A Publication of WTVP

There are a number of things to keep in mind before you jump into the market.

No one wants to move in Illinois in January or February. Now that the sun is out and the “For Sale” signs are up, it’s a popular time to buy a house. You may be looking to sell and buy, or determining whether to buy or renovate your current house. You might be a first-time home buyer wondering if you need to keep saving, a couple wondering whether to refinance, or a snowbird eyeing a second home on the coast.

Before you jump into the market this spring, keep in mind that investing in property—whether it’s your current home or a new one—is a big decision that should be carefully considered. To help ensure your needs are at the center of your decision to purchase or refinance, work through these five steps:

  1. Assess your financial situation. Start by taking a comprehensive look at your finances. Even if you’ve purchased a home in the past, it’s worth doing because it’s likely your situation has changed over time. Before you make this significant purchase, know your resources, risks and opportunities. We recommend working with a financial advisor to review the following: savings, assets, liabilities, income, living expenses and your long-term financial needs. Also consider any large costs or significant life changes that may be on the horizon. Organizing this information right away will set you up to make informed decisions and ease the mortgage application process later.
  2. Get pre-qualified or pre-approved. A pre-qualification clarifies your options. It will give you an estimate of the loan you might qualify for, which gives you a sense of what you can afford. Depending on the answer, you may choose to wait and save, or look at options for reinvesting in your existing property. Talk to your financial advisor to see whether it makes more sense to stay in your current home and refinance. If you decide to buy and are within weeks of making an offer on a house, we recommend getting pre-approved. The bank will review your finances, credit score and mortgage application, and approve you for a specific loan amount. This will help you seize opportunities when they come up—especially if you have an eye on a certain area—because you’ll already be approved for a loan amount. This can be a good move if you want to secure a low interest rate, and it usually carries more weight with sellers.
  3. Think about (and discuss) your goals. Whether you’re shopping for a first home or a vacation home, pause to consider your goals. Reflect on your own, but also talk to others who are invested in the decision, like your partner, about their goals. A frank discussion will clarify needs and wants for the short term, as well as your future. Depending on your life stage, investment goals and lifestyle, this can vary widely. Will this be the house in which you raise a family or retire? Is it an investment property? Is it your “forever home” that you’ll work on over the years or just the next stop? The answers will help guide your selection, as well as where you look and at what price range. You may find that the house you need is different than what you originally envisioned. You may even find that your existing house, with a few updates, offers just what you need.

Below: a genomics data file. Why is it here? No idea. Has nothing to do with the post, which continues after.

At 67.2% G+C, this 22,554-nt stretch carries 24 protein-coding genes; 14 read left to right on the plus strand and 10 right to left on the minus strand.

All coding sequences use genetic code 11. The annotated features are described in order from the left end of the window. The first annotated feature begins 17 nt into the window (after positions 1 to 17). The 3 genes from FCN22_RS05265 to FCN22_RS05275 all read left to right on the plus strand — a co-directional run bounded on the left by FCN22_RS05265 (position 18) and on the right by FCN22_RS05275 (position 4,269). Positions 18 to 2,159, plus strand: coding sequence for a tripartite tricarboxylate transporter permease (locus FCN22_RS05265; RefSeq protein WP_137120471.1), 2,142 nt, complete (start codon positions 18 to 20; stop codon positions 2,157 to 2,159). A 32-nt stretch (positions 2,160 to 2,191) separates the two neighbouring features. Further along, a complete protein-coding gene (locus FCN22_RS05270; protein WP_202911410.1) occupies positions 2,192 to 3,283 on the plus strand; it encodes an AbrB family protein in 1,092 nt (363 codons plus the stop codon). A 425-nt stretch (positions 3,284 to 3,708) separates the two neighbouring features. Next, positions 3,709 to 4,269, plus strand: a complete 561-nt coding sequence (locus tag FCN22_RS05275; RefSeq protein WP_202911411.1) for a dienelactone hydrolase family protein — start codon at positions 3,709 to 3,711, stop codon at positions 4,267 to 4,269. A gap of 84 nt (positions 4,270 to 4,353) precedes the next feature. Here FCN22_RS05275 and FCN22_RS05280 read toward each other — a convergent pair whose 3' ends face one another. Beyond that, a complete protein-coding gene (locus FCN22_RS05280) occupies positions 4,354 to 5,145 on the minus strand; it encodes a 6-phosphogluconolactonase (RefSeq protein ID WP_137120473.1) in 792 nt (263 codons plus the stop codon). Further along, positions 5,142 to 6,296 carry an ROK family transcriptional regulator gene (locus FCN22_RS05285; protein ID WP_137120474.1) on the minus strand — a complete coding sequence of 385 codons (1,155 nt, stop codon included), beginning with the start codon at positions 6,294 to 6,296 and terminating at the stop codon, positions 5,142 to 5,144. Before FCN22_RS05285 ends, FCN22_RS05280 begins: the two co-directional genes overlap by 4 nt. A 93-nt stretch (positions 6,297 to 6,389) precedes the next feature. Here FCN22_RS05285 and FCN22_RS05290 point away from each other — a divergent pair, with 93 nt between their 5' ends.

4. Rank your priorities. Based on everything you figured out in the previous step, create your list of needs, deal-breakers and “nice-to-haves.” For instance, if you know your family will be growing, you might put down “large kitchen” under needs and “three-car garage” as a nice-to-have. If you’re a light sleeper, houses next to a busy road may be a deal-breaker. If you’re planning to retire in the house, think through what qualities it would need to have, like first-floor accessibility. Do some research and talk to others as you build out this list. Consider what you wish was different about your current house. Finally, rank your list to define your priorities. Knowing up front what you absolutely have to have, and what you could compromise on, will help when you’re searching for houses on your own or working with a real estate agent. This step is especially crucial if you’ve decided to renovate, as it will help guide your conversations with a contractor.
  5. Line up your team of professionals. Figure out which local specialists you’ll work with before you need them. If you’re buying a property in another state, it’s especially important to work with local experts. Decide whether you’ll work with a real estate agentand, if so, whom. Their knowledge of the market can lead you to promising property more quickly, and they can help keep you informed of issues like tax laws, insurance needs and HOA fees unique to the area in which you’re looking. They’ll also be a good resource during the contract negotiation, where they’ll advocate for your interests against those of the seller.

Whether it’s your first or your fourth, buying a house takes time, careful decision-making and forethought. It’s easy to get caught up in interest rates, zip codes and property taxes, but the purchase comes down to three important things: your finances, goals and priorities. The sooner you sort these out, the better off you’ll be. You might even find that the best house for you is the one you’re already in. No matter your situation, it helps to enlist the help of a financial advisor, who can help you sort through the different options and find the best solution for you. iBi

Brian Weber is a mortgage banker for Commerce Bank in Peoria.